Havertz, meanwhile, has shocking stats. When he arrived at the club, he came with the expectation that whilst the vast majority of his shots would be inside the box, he wouldn’t rack up too many and instead rely on clinical finishing. Sadly though, he’s currently only beating 2 of his fellow mids for shots per 90, Kante and Gilmour. If you’re losing to Jorginho and Kovacic for shots per 90, when you should be getting compared to the likes of Bruno Fernandes, something has gone severely wrong. Frequently too deep, frequently too static, frequently making the wrong choices – Havertz is not working at all. Fixing this is far easier said than done, but the only solution I can think is to play him at #10 and remove his defensive contribution requirements. Too often he’s drifting too far right and not attacking the space between midfield and defence, very rarely playing off the forward.
Unfortunately, when he does push forwards, he often finds himself stepping on the toes of the forward and Pulisic, who loves to cut inside. Add in attacking runs from Mount and the likes of Ziyech or CHO and you can start losing man advantages in attacks.
Early in the 2nd half vs Leicester Chelsea pick up a 5v4 chance with James on the ball on the near side. However, with 3 Chelsea players stood on top of each other, James is forced to try and lift a ball towards back post which Fofana comfortably heads behind and yet again we miss out on a shot from within the box.
Where do we go?
A few positions are, fortunately, pretty decided. Mendy has been performing solidly albeit with a few errors and has been a huge improvement for us, despite a few hilariously misplaced jeers from rival fans on Twitter. Thiago Silva has been superb and looked to be building a strong French connection with Zouma before Lampard inexplicably brought Rudiger in.
Rudiger, a louder and more commanding player, did perform well prior to the Leicester game, but after strangely rising from bottom of the pile to starting he’ll likely be sliding back down after that performance – I personally had no issue with him starting that game, if he performs well in his last game why not give him a chance to continue that form. I refuse to entertain the idea suggested by local journalists that he was only playing to improve his sell-ability. Lampard knows his job is in danger, he’s not going to be messing around with his defence just so Chelsea can sell a CB like Rudiger off. James and Chilwell are clearly leading in their respective positions, which should mean we have a settled back 4.
If playing 433, Kante has to play #6 as Lampard is seemingly dead-set against giving Gilmour minutes, with Jorginho nowhere near up to the role. However, with so much not working right now, I’d love Chelsea to return to a 4231. Whilst a deeper role in the pivot would not suit Mount as much, something has to change and playing him alongside Kante could allow Havertz to excel behind a forward like Werner, flanked by Hudson-Odoi (who should get a starting role if Lampard sticks to his promise and picks on merit) and Ziyech. However, given just how poor the two Germans have been recently, you’d have to imagine that Giroud and Pulisic (despite his own poor form) at #10 may well work a lot better.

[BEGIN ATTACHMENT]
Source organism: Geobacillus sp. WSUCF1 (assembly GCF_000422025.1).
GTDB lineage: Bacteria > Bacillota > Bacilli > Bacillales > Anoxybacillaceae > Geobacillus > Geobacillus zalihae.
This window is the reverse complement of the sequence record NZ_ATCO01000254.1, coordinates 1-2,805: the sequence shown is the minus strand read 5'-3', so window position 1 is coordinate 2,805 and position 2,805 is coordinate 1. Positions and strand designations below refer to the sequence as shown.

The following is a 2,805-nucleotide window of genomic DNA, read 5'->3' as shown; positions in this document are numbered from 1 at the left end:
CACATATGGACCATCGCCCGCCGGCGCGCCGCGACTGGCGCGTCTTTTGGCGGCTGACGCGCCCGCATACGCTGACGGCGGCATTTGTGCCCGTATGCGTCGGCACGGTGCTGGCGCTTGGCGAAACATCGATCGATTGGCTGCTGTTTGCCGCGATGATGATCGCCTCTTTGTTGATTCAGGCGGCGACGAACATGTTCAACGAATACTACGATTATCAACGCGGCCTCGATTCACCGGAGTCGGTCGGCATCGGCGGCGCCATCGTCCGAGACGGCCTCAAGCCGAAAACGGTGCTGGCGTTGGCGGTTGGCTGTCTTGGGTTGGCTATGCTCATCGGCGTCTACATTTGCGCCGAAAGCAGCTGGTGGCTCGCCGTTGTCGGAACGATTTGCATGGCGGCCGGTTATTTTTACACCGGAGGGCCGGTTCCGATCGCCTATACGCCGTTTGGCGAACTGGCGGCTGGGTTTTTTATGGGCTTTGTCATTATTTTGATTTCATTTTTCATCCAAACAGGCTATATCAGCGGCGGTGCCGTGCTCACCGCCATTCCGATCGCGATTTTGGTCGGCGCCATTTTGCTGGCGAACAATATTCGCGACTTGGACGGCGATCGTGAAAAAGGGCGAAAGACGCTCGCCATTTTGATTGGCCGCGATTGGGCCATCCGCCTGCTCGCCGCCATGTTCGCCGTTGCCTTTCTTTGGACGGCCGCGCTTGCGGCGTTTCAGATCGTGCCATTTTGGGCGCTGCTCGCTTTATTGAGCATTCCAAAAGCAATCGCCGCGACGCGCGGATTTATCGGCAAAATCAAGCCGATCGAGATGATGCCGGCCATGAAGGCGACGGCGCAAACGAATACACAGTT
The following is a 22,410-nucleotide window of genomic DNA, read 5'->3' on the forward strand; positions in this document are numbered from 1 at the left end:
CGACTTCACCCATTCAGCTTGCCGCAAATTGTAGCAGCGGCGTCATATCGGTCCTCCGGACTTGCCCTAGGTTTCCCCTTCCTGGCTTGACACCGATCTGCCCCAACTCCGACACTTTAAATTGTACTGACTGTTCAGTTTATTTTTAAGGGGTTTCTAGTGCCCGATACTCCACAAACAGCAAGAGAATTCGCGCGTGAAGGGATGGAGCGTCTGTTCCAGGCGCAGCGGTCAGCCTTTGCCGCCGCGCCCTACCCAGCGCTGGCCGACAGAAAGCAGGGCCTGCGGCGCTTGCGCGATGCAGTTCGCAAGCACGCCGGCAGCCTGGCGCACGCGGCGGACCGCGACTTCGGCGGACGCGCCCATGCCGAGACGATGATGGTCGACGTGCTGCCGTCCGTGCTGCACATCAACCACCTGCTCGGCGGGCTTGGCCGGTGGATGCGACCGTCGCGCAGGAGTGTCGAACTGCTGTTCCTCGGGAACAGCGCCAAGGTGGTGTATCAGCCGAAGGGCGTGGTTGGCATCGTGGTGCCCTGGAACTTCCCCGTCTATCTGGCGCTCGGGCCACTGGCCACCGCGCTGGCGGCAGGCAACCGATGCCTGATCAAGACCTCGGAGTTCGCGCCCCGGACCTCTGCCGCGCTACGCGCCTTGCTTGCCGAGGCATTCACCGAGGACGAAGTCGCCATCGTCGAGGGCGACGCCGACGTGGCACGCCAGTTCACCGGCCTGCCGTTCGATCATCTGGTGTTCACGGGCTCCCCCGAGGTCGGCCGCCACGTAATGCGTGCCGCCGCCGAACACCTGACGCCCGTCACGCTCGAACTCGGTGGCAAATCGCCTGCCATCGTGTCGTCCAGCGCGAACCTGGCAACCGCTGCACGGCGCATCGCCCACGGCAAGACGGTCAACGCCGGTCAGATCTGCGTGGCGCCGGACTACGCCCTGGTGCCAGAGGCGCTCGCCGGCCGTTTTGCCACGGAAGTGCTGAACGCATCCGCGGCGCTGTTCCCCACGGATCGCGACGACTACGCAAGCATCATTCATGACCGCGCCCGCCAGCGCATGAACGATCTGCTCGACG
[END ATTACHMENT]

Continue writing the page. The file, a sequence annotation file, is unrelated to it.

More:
Returning to a 343, as suggested by James, could also work very well and would offer the full backs – frequently caught out of position – far more protection and reduce the number of times our attackers start limiting each other’s space. However, this is very much a short term fix and would be a sad waste of the attacking talent we have and with each passing game we see how badly some consistency is needed so these players can start building some chemistry between themselves.
When I can illustrate all the points I want to illustrate by taking screen grabs from just a single game, you know there’s clearly problems. Lampard seems unable to motivate his team and unable to get this team to correctly follow his tactics, leading to the team looking lost and forlorn on the pitch. If he wants to keep his job, he needs to get them running and get them playing with a clear identity, whatever he may decide that to be. Early signs of managerial knowledge such as his early win vs Spurs are now long forgotten, replaced by a series of questionable lineup choices and frustratingly late substitutions that sadly often include a “just stick another forward on” switch.
I’m not saying I’m Lampard out, Chelsea desperately need stability in the managerial role. But can Lampard tame this team? He’s running out of time.
Fortunes need to change soon.